'Adolescent weight gain confers long-term increased stroke risk' Dr. Rexrode has co-authored an editorial about new research that highlights the link between adolescent weight gain and stroke risk later in life.
People who survive a major heart attack often do better in the years afterward if they're mildly obese, a study by UT Southwestern Medical Center cardiologists showed.
While there is solid evidence that adolescent overweight and obesity are associated with coronary heart disease (CHD) and stroke, less is known about the association between body mass index (BMI) and rarer cardiovascular diseases.
Mildly stressing muscle metabolism boosts levels of a beneficial hormone that prevents obesity and diabetes in mice, according to a new University of Iowa study. The findings, published in the EMBO Journal, show that triggering ER stress in mouse muscle cells causes them to produce and secrete significant amounts of the anti-diabetic hormone fibroblast growth factor-21 (FGF21), which then has widespread beneficial effects on whole-body metabolism.
New research finds the type of sensory experience an advertisement conjures up in our mind -- taste and touch vs. sight and sound -- has a fascinating effect on when we make purchases. The study led by marketing professors at Brigham Young University and the University of Washington finds that advertisements highlighting more distal sensory experiences (sight/sound) lead people to delay purchasing, while highlighting more proximal sensory experiences (touch/taste) lead to earlier purchases.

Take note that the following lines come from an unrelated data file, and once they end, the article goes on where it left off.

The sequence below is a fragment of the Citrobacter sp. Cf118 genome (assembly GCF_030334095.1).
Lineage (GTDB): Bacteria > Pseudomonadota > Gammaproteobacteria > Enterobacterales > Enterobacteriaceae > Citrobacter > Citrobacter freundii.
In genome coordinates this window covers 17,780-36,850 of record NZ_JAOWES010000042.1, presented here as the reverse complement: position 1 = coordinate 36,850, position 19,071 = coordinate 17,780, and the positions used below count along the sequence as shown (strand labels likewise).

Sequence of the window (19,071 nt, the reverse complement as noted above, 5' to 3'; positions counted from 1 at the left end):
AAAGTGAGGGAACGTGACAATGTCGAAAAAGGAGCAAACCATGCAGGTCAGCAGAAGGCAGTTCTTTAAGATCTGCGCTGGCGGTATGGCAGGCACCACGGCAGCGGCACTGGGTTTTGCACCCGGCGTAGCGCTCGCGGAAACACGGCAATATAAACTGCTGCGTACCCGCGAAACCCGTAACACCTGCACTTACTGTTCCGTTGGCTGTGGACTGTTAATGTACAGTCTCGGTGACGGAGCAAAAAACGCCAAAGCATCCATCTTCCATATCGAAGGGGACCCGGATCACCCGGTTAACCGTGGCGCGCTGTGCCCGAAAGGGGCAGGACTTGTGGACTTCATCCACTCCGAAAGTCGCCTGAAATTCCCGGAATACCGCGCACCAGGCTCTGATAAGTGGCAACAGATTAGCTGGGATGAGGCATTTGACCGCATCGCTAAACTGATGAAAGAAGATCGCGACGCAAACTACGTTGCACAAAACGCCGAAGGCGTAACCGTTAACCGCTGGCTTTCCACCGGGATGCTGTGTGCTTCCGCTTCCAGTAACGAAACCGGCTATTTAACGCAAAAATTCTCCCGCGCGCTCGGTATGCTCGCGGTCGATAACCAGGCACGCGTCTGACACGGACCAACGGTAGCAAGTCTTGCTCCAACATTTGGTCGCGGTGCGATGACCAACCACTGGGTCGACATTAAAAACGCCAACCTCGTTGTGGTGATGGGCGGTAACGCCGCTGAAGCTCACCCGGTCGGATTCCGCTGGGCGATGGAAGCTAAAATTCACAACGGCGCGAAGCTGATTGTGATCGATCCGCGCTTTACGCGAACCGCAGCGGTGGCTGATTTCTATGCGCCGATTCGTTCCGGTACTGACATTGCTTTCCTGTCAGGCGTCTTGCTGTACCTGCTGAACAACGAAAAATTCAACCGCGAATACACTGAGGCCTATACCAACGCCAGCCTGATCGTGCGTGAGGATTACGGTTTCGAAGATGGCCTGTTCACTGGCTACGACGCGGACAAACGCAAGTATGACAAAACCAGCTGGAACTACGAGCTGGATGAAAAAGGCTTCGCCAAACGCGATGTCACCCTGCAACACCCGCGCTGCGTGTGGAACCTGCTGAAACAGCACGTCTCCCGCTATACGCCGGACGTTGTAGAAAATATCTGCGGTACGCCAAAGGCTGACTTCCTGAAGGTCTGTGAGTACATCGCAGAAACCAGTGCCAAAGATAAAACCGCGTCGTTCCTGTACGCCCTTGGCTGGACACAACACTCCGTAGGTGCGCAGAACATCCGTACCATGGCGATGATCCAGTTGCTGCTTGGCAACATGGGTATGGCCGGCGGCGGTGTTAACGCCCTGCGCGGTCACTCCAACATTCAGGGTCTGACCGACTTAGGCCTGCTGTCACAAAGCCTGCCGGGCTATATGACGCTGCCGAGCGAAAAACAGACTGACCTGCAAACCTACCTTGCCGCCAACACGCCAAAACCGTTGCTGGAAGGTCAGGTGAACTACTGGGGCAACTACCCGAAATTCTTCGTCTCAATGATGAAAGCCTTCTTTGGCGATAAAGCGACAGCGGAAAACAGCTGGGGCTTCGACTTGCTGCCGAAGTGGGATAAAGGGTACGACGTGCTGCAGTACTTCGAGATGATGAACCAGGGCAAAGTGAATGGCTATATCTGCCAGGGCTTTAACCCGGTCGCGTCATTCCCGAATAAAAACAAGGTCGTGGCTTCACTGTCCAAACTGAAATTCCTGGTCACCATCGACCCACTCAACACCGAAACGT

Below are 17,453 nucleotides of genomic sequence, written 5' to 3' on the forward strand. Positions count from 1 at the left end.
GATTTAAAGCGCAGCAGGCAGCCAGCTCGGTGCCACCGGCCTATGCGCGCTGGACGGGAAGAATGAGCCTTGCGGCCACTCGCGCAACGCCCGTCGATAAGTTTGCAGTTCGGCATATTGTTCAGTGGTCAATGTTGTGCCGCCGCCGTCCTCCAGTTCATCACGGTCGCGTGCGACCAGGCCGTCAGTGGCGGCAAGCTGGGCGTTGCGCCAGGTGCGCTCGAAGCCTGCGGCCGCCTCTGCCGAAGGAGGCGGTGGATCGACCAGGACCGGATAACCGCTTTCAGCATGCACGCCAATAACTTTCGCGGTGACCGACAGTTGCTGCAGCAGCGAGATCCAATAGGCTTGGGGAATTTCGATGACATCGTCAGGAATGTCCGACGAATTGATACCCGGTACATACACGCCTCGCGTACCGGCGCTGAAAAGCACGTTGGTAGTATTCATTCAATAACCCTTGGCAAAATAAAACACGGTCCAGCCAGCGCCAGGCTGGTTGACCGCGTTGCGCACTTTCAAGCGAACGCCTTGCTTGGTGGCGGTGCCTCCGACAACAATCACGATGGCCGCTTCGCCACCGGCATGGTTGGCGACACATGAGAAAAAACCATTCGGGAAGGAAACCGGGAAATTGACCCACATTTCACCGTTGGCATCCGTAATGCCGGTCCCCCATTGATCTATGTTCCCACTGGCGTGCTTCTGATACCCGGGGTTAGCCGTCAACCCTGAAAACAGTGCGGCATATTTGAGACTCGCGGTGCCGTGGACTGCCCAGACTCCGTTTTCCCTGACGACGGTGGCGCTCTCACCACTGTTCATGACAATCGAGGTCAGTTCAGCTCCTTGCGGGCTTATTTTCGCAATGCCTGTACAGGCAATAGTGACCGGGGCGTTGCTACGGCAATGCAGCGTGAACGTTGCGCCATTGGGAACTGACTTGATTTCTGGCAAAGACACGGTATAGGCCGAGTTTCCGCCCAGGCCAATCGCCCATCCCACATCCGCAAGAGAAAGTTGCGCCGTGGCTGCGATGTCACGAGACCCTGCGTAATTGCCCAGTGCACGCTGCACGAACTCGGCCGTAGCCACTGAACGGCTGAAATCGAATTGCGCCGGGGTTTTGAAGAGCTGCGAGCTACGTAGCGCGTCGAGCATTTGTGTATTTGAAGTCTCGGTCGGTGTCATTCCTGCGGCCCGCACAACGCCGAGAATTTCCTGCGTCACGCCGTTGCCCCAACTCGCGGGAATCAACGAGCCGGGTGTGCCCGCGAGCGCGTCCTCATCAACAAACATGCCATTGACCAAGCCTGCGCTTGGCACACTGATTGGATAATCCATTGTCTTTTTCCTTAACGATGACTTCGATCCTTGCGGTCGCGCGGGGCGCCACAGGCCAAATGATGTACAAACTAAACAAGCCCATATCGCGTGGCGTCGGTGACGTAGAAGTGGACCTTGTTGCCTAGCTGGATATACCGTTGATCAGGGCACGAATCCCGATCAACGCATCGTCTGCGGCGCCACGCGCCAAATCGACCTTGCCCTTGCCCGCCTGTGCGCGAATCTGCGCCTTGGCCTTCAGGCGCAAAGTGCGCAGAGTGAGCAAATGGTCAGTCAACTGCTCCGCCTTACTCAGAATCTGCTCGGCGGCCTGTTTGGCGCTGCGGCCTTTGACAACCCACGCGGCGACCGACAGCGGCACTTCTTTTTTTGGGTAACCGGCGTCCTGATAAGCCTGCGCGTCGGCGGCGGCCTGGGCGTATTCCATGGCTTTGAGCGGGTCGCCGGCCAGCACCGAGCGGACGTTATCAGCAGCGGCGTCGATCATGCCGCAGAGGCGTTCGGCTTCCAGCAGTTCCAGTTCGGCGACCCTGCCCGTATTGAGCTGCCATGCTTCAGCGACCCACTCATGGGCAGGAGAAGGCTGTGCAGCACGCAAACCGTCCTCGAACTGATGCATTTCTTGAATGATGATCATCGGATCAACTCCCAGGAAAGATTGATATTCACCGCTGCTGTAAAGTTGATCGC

Kids who become overweight during their teenage years may be more likely to develop a stroke decades later than kids who did not become overweight during those years, according to a study published in the June 28, 2017, online issue of Neurology, the medical journal of the American Academy of Neurology.
New findings from mouse models reveal that the type of immune response that helps maintain healthy metabolism in fatty tissues, called type 2 immunity, also drives obesity-induced nonalcoholic fatty liver disease (NAFLD). The work, led by NIAID scientists, shows the inflammatory environment in the fatty liver is more complex than previously thought. These insights may inform the development of new NAFLD treatments and immune-altering therapies for obesity and related health issues in people with NAFLD.
Moderate-intensity exercise can help even extremely obese older adults improve their ability to perform common daily activities and remain independent, according to researchers at Wake Forest Baptist Medical Center.
Yoga causes musculoskeletal pain in 10 percent of people and exacerbates 21 percent of existing injuries, University of Sydney research shows. Published in the Journal of Bodywork and Movement Therapies, the findings come from the first prospective study to investigate injuries caused from recreational participation in yoga. The injury rate is up to 10 times higher than has previously been reported.
A community-wide intervention for families who receive WIC benefits reduced obesity risk factors in preschoolers.